Education has hardly been mentioned in the presidential debates. We look at where the candidates stand.
The presidential candidates have been pretty quiet when it comes to their proposed education plans.
That's not unusual in a presidential race, said Emily Richmond, public editor for the Education Writers Association. Education gets short shrift, she said, "but I think it's fair to say there's been a dearth of policy talk overall, as we've sort of descended into the candidates' character issues, perceived flaws, and some of that interpersonal back and forth. And that's just drowned out time for policy discussion."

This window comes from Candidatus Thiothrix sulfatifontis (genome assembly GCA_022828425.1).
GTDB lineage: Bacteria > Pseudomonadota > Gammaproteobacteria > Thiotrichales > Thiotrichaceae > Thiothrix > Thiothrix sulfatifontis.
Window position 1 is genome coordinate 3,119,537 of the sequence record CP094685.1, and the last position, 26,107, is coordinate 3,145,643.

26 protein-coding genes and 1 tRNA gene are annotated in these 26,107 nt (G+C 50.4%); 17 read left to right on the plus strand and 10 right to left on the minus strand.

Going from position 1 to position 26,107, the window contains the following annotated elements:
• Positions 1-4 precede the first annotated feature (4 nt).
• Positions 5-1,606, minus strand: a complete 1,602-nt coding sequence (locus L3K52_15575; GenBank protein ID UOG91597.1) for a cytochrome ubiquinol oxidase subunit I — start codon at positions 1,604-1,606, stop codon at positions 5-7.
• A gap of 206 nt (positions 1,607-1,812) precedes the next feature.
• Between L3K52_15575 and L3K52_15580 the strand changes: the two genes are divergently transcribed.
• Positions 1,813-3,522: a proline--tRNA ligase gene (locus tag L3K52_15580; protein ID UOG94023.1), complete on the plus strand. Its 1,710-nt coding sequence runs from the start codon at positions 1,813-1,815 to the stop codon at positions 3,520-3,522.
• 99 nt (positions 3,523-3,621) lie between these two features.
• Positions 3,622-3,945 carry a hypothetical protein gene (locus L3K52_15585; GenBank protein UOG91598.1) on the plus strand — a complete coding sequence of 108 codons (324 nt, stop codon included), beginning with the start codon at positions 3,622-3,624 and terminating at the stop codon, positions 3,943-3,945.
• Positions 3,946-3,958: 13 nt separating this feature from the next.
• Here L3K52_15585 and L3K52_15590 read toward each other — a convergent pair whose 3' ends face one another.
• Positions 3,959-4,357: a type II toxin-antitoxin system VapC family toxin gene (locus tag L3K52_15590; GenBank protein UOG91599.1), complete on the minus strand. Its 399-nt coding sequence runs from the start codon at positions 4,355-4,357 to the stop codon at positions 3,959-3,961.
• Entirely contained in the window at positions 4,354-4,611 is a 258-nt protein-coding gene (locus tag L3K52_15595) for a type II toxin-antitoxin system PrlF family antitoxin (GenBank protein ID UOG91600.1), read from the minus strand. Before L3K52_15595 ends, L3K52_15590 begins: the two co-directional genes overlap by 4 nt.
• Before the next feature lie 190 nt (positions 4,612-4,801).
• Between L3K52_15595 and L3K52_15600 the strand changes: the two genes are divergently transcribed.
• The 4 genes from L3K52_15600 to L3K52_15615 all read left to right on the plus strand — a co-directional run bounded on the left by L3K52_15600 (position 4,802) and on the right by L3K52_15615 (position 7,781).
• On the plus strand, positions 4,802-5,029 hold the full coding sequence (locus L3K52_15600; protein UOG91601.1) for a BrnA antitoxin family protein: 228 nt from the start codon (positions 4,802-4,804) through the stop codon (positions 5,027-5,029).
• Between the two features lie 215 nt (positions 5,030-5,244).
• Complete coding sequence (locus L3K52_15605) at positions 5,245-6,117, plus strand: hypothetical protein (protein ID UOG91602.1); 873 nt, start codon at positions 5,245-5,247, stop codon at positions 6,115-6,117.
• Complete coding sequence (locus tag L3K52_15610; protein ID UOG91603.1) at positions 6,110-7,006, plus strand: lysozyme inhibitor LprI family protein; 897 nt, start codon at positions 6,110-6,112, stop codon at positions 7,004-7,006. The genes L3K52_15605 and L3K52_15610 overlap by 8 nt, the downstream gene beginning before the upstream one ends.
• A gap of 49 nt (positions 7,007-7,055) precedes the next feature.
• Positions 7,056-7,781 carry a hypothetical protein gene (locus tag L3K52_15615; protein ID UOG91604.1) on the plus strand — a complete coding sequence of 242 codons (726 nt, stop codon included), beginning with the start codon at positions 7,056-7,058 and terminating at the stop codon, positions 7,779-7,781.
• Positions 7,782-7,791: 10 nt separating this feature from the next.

We wanted to know more about how Hillary Clinton and Donald Trump would deal with education issues such as the Every Student Succeeds Act, appointing an education secretary and college debt. So we asked Richmond to help us break down what the candidates have — and haven't — said about K-12 and higher ed. Listen to the podcast for the full conversation.
One issue Richmond said she hopes gets attention in the next administration is the "school to prison pipeline." For more on this subject, see our recent documentary, Spare the Rod: Reforming School Discipline.